Tazalika M. Te Reh - "Dialogue Really Is a Key Word Here"

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Oct 04, 2013
by Oscar Tollast
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Tazalika M. Te Reh - "Dialogue Really Is a Key Word Here"

An architect with research interests in African American studies, postcolonial studies and urban studies has suggested a number of architects haven’t been trained to listen to people’s needs. Ms M. te Reh sitting in on a discussion group

Tazalika M. te Reh was one of 57 participants at this year’s Salzburg Seminar American Studies Association symposium on ‘Sustainability and the City: America and the Urban World’.

Speaking to Salzburg Global, Ms M. te Reh described people as “the whole purpose” of architecture.“Very often what I observe is that in the architectural education, we are not trained to listen, to try to understand what people are really interested in and what they need.

It’s also difficult to accept maybe that the aesthetics that we’re taught might not resemble the needs that people really have.”With an influx of people expected to further populate cities in the next few decades, she called for a greater understanding of what people want.

What we’re going to face is a challenge of managing this humungous influx of people of various diverse backgrounds.

“I think the architects need to be trained in terms of being capable of being able to cope with exactly these different backgrounds, creating architecture that’s capable of providing enough niche for all these different people to enable them to develop well-being through self-determination [and] self-identification.”

Ms M. te Reh is currently working on her Ph.D. thesis on architecture, space and the racial.

“It deals with topics that I tackle in my research on New York City, which has to do with the future of metropolises.

“I’m concentrating on the black subject in the architectural field, especially how it is represented in cities. I do that by challenging the material and immaterial aspects of architecture.

“To break it down, that means that I work on build architecture by looking at specific case studies, but I also look at the body of knowledge that we gain while studying architecture, while consuming architecture and while thinking about cities.”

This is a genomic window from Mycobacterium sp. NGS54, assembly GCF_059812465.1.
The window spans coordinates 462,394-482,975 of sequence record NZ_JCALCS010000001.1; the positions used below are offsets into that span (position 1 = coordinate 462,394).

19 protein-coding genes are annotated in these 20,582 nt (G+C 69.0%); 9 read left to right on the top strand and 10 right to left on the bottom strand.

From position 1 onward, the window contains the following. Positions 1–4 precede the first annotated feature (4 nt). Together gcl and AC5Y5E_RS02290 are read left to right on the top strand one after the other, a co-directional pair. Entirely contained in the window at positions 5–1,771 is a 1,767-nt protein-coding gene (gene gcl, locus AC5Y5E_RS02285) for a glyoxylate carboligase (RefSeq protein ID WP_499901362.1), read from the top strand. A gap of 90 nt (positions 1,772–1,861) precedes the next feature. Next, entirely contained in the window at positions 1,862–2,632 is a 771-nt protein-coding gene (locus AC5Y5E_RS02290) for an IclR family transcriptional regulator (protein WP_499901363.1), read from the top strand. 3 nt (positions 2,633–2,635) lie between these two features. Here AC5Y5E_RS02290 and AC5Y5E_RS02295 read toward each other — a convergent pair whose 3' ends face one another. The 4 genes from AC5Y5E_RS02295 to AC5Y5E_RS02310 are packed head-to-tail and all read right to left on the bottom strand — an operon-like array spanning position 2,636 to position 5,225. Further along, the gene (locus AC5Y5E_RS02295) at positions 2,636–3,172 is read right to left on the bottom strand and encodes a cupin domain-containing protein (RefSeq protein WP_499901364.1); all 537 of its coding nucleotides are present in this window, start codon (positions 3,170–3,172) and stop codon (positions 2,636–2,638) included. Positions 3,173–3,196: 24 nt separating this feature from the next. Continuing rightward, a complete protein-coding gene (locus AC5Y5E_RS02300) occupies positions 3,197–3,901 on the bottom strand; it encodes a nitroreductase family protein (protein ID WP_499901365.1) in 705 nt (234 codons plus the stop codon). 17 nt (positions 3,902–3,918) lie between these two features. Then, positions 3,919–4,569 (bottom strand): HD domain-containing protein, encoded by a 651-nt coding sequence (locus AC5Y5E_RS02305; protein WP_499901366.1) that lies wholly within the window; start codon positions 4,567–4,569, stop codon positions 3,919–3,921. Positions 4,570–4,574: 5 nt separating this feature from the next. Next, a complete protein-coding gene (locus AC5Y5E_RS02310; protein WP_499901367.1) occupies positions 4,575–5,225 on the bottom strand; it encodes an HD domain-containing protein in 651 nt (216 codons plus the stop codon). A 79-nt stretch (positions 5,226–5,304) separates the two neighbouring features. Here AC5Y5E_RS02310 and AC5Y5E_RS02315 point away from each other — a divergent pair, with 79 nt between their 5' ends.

The scholarship recipient at the Urban Transformation Ph.D. Program sees education as a “key element”.

The topic of her M.A. thesis was 'Architecture from A to Z. Concept for an architectural TV show for kids'.

“That actually was a first attempt in going into this mediating element of trying to find a way to educate people - who are exposed to architecture on an everyday basis – to have an opinion about their built environment but trying to give it a format.

“The nice thing about education is that you will find a level of communication and it’s a good tool to get into dialogue with those who want to learn and thereby you learn from them.”

At the beginning of the symposium, program director of the Salzburg Seminar American Studies Association, Marty Gecek, said the key word for the conference would be “dialogue”, with participants coming from a variety of backgrounds with different perspectives.

Ms M. te Reh agreed. “Dialogue really is a key word here. I never imagined the variety of backgrounds I would encounter here, the interesting issues people work on, embrace and present. That’s one of the greatest benefits to have experienced here.”